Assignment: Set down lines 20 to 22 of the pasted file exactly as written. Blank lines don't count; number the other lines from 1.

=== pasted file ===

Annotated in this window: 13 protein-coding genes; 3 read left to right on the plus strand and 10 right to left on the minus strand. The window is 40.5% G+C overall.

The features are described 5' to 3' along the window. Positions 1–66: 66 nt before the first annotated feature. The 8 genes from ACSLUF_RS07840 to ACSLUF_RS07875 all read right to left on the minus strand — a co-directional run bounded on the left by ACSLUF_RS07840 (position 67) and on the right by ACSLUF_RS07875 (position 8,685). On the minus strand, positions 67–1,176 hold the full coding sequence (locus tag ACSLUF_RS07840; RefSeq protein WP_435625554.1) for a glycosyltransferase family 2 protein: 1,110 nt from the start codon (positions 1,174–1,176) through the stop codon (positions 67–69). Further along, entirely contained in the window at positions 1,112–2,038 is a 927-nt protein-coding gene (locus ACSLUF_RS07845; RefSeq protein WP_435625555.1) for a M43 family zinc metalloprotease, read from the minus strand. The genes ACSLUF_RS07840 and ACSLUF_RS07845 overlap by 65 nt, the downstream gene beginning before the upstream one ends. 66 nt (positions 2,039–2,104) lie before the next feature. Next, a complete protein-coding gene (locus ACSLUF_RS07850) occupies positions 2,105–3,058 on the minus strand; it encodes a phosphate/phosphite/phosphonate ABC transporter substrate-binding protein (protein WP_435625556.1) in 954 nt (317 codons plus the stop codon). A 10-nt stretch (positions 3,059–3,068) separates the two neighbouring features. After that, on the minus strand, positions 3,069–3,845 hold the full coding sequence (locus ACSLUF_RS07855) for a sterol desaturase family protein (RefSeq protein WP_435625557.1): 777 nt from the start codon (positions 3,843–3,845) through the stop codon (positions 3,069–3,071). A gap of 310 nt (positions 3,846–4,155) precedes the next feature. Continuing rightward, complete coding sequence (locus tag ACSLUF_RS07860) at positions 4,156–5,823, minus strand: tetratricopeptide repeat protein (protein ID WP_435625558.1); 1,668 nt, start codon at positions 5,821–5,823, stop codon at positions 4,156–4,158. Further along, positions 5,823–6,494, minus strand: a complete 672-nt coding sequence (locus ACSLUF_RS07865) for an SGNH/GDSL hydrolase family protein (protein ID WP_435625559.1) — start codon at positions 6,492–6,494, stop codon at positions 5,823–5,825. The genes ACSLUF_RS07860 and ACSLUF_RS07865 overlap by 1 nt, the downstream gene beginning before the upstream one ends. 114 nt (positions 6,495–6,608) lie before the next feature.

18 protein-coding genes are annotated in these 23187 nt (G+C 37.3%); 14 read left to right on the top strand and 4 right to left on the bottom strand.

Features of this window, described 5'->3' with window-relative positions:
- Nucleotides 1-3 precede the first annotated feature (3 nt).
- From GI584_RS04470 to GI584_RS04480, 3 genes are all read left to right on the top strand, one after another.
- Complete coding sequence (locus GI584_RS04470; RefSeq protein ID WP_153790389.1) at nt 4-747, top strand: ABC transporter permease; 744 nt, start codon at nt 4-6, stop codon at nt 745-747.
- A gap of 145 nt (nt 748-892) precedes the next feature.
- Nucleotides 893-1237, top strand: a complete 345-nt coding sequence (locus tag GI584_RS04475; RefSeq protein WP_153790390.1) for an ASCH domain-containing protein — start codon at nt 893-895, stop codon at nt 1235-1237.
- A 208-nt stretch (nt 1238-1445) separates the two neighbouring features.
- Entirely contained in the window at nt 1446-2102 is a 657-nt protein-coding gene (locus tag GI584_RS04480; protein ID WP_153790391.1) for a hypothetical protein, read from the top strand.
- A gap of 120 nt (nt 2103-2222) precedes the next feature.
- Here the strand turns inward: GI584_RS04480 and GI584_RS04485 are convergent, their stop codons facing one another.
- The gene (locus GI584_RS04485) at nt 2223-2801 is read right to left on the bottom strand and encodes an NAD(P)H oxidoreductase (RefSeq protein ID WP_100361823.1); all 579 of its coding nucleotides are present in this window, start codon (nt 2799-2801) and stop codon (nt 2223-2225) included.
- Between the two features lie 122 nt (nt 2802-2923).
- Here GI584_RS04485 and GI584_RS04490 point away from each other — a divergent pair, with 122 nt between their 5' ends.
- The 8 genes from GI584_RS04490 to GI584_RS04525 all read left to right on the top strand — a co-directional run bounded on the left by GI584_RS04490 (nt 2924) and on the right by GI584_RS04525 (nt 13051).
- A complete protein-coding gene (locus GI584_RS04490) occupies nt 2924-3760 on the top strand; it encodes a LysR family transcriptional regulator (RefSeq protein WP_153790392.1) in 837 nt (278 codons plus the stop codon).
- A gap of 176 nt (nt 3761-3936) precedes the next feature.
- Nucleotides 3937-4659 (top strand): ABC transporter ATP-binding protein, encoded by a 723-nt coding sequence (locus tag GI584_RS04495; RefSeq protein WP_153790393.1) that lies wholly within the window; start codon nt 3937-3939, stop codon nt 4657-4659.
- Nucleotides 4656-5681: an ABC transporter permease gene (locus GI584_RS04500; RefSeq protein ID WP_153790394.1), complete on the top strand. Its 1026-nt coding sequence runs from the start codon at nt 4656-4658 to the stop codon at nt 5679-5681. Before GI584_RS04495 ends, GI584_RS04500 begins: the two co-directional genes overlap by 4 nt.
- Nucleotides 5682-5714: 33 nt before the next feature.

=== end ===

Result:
- Nucleotides 3937-4659 (top strand): ABC transporter ATP-binding protein, encoded by a 723-nt coding sequence (locus tag GI584_RS04495; RefSeq protein WP_153790393.1) that lies wholly within the window; start codon nt 3937-3939, stop codon nt 4657-4659.
- Nucleotides 4656-5681: an ABC transporter permease gene (locus GI584_RS04500; RefSeq protein ID WP_153790394.1), complete on the top strand. Its 1026-nt coding sequence runs from the start codon at nt 4656-4658 to the stop codon at nt 5679-5681. Before GI584_RS04495 ends, GI584_RS04500 begins: the two co-directional genes overlap by 4 nt.
- Nucleotides 5682-5714: 33 nt before the next feature.